In the post-1999 NRL season an Aboriginal side managed by Arthur Beetson defeated the Papua New Guinean national team. He then pushed, unsuccessfully, for an Australia Day match against the Australian national team.[9]


Beetson is often regarded as Australia's best ever forward, and in 2000 he was awarded the Australian Sports Medal, then in 2001 the Centenary Medal "for service to Australian society through the sport of rugby league". He was inducted into the Australian Rugby League Hall of Fame in 2003. In May 2004 his book, Big Artie: The Autobiography was published. Also that year he became the seventh selected post-war "Immortal" of the Australian game with Churchill, Raper, Gasnier, Fulton, Langlands and Wally Lewis.

In February 2008, Beetson was named in a list of Australia's 100 Greatest Players (1908–2007) which was commissioned by the NRL and ARL to celebrate the code's centenary year in Australia.[11][12] Beetson went on to be named in the front-row in Australian rugby league's Team of the Century. Announced on 17 April 2008, the team is the panel's majority choice for each of the thirteen starting positions and four interchange players.[13][14] Beetson chose to boycott the presentation ceremony, stating that he did not agree with the direction rugby league is taking.[15] In June 2008, he was chosen in the Queensland Rugby League's Team of the Century at second-row.[16] In 2008, rugby league in Australia's centenary year, Beetson was named at second-row forward in the Toowoomba and South West Team of the Century.[17] He was made a life member of the Sydney Cricket Ground and a plaque in the Walk of Honour there commemorates his career. He is a recipient of the Medal of the Order of Australia (OAM).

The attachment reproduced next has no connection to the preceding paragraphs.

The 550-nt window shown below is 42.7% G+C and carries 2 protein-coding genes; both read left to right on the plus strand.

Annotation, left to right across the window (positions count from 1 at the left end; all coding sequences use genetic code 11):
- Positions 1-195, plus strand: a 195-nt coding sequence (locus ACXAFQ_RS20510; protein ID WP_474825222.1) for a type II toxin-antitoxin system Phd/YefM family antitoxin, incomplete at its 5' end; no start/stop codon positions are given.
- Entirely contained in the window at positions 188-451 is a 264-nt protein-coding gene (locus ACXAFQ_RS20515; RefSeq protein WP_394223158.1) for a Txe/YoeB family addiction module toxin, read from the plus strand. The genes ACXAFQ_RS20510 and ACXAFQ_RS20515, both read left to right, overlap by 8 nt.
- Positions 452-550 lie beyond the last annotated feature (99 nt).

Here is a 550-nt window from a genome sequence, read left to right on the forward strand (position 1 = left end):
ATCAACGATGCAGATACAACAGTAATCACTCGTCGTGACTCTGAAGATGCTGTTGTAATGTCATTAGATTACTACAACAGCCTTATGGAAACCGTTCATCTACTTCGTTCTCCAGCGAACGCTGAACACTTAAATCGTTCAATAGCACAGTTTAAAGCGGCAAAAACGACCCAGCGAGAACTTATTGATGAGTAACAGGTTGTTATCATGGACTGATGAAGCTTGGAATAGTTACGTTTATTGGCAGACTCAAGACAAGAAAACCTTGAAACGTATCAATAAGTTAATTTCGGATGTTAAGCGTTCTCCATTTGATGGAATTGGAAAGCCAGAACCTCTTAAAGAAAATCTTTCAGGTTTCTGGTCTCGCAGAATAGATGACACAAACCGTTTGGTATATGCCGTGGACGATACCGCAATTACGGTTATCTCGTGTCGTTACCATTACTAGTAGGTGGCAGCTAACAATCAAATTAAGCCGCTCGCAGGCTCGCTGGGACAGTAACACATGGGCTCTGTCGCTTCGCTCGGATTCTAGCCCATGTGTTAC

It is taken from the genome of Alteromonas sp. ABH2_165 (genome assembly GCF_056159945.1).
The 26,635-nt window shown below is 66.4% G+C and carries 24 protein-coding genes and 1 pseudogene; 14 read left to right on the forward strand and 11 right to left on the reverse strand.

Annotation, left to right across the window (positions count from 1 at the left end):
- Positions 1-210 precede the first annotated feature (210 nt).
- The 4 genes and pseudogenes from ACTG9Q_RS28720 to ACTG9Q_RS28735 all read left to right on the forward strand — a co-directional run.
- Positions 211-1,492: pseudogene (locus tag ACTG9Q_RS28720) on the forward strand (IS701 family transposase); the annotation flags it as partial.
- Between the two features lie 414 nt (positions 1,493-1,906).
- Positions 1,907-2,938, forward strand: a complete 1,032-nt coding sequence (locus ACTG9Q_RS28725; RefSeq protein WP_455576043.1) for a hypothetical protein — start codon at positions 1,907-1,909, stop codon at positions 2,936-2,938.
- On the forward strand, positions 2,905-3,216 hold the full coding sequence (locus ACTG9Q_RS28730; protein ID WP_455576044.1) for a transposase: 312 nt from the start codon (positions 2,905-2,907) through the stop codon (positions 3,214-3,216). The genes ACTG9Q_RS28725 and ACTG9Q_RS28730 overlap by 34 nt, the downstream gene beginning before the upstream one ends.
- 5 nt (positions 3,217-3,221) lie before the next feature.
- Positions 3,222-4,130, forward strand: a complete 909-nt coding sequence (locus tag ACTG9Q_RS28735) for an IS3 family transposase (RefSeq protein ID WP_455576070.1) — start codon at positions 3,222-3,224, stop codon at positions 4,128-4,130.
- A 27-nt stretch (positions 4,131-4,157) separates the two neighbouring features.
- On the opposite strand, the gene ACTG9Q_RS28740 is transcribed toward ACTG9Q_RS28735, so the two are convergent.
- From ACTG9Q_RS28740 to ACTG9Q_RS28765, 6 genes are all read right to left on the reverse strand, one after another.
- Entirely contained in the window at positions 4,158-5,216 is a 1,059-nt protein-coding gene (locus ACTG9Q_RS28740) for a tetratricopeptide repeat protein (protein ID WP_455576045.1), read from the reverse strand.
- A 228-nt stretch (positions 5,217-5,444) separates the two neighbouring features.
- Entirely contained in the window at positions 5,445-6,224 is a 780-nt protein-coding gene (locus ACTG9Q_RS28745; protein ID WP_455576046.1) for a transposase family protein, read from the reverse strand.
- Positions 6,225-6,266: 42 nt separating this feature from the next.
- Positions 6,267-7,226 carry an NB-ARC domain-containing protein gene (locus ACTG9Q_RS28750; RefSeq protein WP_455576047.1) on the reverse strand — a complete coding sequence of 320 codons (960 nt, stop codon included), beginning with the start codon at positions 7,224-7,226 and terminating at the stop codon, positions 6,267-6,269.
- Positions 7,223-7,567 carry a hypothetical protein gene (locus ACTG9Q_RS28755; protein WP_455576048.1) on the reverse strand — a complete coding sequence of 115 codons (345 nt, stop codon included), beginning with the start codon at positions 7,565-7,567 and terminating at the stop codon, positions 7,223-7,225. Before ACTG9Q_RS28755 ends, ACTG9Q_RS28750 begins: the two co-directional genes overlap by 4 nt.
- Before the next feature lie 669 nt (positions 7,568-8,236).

As part of the Centenary of League celebrations in 2008, Beetson was retrospectively awarded the Clive Churchill Medal as Man of the Match in the 1974 Grand final.[18]

In 2009 Beetson was inducted into the Queensland Sport Hall of Fame.[19]

In 2010 a program was founded and named in honour of Arthur Beetson, the ARTIE Academy (Achieving Results Through Indigenous Education). An inspiration and role model for his people, Arthur was resolute in his beliefs about the absolute need for young Indigenous Australians to be educated, to finish school and to be employed. The ARTIE Academy operates with an innovative, high expectation, consistent and positive mindset. ARTIE is an academy that students are proud to be a part of. An academy that expects them to achieve to the best of their ability. An academy that will support them in times of need, but not accept excuses for a lack of commitment. ARTIE inspires its participants, encourages and informs them of their progress and celebrates their successes. The program is run by the FOGS (Former Origin Greats) organisation and funded under the "Closing the Gap" initiative. The program continues to operate in schools around Queensland.

Beetson's Queensland State of Origin number 11 jersey was "retired" in 2014.


On 1 December 2011, Beetson died following a heart attack while riding his bicycle at Paradise Point on the Gold Coast, Queensland. He was 66.[20]

Arthur Beetson Statue at Lang Park

Honours and legacy[edit]

The Premier of Queensland, Anna Bligh announced that a bronze statue of Beetson was to be situated at Lang Park.[21] It was unveiled on 3 July 2012.[22]